Behavioral Effects of Probation Periods: An Analysis of Worker Absenteeism
This is the first study to provide robust empirical foundations to a theoretical literature which so far had to assume behavioral adjustments in response to probation periods. Probation periods typically precede regular employment contracts and are commonly interpreted as a screening device for employers. During probation employees have an incentive to behave according to the expectations of employers, because in this time they can easily be laid off. Also, salaries are frequently renegotiated after probation periods. Thus it is hypothesized that "bad" workers attempt to mimick "good" workers during probation. The incentive for such mimicking behavior disappears as soon as the probation period terminates and the formal employment contract is signed. At the example of absenteeism we evaluate whether behaviors change after the end of the probation period. We investigate a sample of newly hired employees and find large jumps in the predicted probability of absences after probation periods are completed. For white collar and public sector employees this is confirmed in the coefficient estimates, and for public sector employees the predicted probability of a work absence is even significantly higher after the probation period is completed. These results confirm the hypothesis of behavioral effects of probation periods and are robust to various changes in estimation methods.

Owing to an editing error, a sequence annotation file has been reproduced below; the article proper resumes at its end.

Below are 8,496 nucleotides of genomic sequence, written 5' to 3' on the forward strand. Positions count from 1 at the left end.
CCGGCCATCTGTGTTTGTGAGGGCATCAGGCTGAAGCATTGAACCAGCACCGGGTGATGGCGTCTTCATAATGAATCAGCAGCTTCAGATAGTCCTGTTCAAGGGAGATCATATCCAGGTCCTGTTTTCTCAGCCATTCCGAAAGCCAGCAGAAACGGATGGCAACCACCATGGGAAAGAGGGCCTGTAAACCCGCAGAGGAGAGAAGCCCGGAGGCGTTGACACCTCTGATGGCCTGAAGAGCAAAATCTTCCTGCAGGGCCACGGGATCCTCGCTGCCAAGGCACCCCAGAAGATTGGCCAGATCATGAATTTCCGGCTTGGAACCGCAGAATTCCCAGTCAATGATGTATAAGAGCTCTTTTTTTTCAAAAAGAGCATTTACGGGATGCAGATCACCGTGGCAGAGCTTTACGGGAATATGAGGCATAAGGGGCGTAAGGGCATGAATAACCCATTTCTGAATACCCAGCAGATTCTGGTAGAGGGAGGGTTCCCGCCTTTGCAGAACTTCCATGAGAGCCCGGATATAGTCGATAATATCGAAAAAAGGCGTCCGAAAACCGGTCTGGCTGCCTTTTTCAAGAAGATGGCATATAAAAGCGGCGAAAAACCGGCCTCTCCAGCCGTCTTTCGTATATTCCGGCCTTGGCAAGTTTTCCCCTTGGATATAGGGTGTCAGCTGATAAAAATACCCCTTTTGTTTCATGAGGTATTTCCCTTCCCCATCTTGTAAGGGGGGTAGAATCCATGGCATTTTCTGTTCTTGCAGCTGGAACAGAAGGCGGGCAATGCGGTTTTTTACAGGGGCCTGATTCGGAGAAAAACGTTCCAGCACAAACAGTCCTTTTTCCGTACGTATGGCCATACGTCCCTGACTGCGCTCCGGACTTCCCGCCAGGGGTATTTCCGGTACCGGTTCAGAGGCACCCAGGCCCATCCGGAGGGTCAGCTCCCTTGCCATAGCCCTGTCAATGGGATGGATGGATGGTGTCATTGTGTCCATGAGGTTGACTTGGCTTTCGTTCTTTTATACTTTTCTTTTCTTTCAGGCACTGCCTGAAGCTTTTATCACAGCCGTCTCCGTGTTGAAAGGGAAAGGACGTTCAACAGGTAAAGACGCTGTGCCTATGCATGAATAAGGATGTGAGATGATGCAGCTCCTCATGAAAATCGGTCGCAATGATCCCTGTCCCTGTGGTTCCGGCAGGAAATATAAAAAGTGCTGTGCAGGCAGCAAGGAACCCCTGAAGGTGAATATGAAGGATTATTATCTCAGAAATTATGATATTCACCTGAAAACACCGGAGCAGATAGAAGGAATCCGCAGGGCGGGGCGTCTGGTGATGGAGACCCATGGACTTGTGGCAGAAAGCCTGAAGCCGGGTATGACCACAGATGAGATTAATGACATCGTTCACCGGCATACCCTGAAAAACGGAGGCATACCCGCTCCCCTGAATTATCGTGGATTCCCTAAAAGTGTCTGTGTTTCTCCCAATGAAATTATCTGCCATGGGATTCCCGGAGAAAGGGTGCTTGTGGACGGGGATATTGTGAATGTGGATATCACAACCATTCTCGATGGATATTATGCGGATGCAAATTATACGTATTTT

Volume (Year): 221 (2001)
Issue (Month): 2 ()
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- Asha Sadanand & Venkatraman Sadanand & Denton Marks, 1989. "Probationary Contracts in Agencies with Bilateral Asymmetric Information," Canadian Journal of Economics, Canadian Economics Association, vol. 22(3), pages 643-61, August.
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- Johansson, Per & Palme, Marten, 1996. "Do economic incentives affect work absence? Empirical evidence using Swedish micro data," Journal of Public Economics, Elsevier, vol. 59(2), pages 195-218, February.
- Jessica Primoff Vistnes, 1997. "Gender Differences in Days Lost from Work Due to Illness," ILR Review, Cornell University, ILR School, vol. 50(2), pages 304-323, January.
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